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Local Jews Aid IDF in Haiti

Jewish residents of the island prove invaluable to relief operations

Marc Tracy
January 20, 2010

The Israel Defense Force’s heroic efforts in Haiti have been (justly) well-documented. A less-known part of the story is that of two Jews, who have made their homes in Haiti for years, who have made so much of these heroics possible.

Reuven Shalom Bigio, the son of a prominent Syrian Jewish businessman, is an honorary Israeli consul to Haiti (his company does several-hundred-million dollars’ worth of business there annually). That soccer field on which the IDF established their already-legendary field hospital? That’s Bigio’s. Daniel Kedar, who moved to Haiti two decades ago for business reasons and is now married to a former tourism minister, has served as the IDF’s unofficial translator and general knowledgeable guide. He reports that he is getting about three hours of sleep each night. Truly, take a minute and read the whole article.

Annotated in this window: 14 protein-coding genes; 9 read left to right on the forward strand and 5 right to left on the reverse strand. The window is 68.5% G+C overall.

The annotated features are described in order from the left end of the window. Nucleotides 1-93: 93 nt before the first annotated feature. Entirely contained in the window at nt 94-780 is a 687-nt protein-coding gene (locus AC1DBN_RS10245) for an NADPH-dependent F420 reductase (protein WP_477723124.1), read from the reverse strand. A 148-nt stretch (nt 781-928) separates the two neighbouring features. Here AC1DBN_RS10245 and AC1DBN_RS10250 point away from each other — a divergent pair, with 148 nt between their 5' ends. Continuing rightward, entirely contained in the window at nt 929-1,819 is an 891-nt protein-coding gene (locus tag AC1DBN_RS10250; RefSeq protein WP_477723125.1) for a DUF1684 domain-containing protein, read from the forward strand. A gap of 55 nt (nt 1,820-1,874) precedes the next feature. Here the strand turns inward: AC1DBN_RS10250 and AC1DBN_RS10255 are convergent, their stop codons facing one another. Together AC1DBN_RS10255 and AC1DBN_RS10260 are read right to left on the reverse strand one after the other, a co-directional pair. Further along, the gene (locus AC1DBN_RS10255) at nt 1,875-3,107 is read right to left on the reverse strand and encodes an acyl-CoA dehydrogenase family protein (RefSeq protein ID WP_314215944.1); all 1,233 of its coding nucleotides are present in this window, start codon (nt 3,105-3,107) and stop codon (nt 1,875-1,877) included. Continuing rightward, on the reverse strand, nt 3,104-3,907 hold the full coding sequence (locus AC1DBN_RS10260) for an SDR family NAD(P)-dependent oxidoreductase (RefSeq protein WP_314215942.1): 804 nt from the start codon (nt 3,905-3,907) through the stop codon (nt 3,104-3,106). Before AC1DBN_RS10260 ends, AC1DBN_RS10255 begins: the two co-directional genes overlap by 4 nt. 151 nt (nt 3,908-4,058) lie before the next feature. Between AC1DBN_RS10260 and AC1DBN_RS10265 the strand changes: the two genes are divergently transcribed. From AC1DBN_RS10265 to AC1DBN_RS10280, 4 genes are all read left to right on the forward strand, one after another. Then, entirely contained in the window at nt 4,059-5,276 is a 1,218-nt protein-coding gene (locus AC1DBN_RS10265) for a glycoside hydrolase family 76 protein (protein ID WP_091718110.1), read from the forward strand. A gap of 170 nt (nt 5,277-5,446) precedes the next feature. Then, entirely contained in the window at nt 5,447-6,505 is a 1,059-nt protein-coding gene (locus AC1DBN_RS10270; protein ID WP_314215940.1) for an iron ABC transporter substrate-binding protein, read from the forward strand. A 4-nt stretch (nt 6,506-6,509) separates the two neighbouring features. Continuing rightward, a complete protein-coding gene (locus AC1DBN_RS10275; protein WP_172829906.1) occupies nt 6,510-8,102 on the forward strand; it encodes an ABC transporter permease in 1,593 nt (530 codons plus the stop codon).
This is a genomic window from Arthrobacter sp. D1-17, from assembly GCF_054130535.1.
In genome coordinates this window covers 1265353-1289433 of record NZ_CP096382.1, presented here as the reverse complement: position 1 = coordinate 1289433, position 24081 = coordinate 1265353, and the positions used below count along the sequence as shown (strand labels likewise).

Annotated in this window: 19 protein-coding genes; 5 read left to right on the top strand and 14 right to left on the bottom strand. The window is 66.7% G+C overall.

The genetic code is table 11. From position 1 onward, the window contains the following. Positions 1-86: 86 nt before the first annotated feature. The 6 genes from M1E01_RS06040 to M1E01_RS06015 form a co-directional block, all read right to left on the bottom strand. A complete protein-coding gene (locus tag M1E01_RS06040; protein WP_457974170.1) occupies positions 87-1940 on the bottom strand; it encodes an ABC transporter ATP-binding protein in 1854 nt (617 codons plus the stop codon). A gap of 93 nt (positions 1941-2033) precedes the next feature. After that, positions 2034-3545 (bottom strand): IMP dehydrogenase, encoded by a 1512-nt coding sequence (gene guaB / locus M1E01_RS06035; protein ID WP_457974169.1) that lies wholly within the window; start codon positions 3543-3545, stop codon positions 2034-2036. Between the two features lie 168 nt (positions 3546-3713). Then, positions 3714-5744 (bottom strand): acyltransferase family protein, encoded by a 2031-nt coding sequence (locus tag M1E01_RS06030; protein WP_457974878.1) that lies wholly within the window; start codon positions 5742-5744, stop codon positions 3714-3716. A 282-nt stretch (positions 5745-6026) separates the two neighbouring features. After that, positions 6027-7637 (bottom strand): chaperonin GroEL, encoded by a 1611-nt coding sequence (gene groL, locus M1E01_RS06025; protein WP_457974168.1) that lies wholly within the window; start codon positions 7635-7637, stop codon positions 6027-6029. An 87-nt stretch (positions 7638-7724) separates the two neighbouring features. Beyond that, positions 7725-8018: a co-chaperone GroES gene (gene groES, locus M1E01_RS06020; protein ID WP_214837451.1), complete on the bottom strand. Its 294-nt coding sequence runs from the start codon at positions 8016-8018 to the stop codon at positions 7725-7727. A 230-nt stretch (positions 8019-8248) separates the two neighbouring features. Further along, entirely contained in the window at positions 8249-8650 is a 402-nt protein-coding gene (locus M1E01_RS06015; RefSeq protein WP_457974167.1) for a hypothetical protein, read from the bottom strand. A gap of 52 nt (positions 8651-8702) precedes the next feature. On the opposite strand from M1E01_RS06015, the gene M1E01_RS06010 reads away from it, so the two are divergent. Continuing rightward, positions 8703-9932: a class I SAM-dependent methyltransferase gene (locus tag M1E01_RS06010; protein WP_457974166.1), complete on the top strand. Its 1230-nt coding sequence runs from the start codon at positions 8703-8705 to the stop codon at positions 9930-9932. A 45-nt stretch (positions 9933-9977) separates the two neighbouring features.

Meanwhile, the IDF scrambled this morning to stabilize its patients following the 6.1-level aftershock that rippled through Port-au-Prince.

Please consider giving to the American Jewish World Service’s Haiti Earthquake Relief Fund, here. You can also text “Haiti” to 90999 to automatically donate $10 to the American Red Cross’s relief efforts.

Finally, you can donate these really cool “LifeStraws”—which uses technology developed by a Weizmann Institute graduate to quickly make water potable—by going here.

Marc Tracy is a staff writer at The New Republic, and was previously a staff writer at Tablet. He tweets @marcatracy.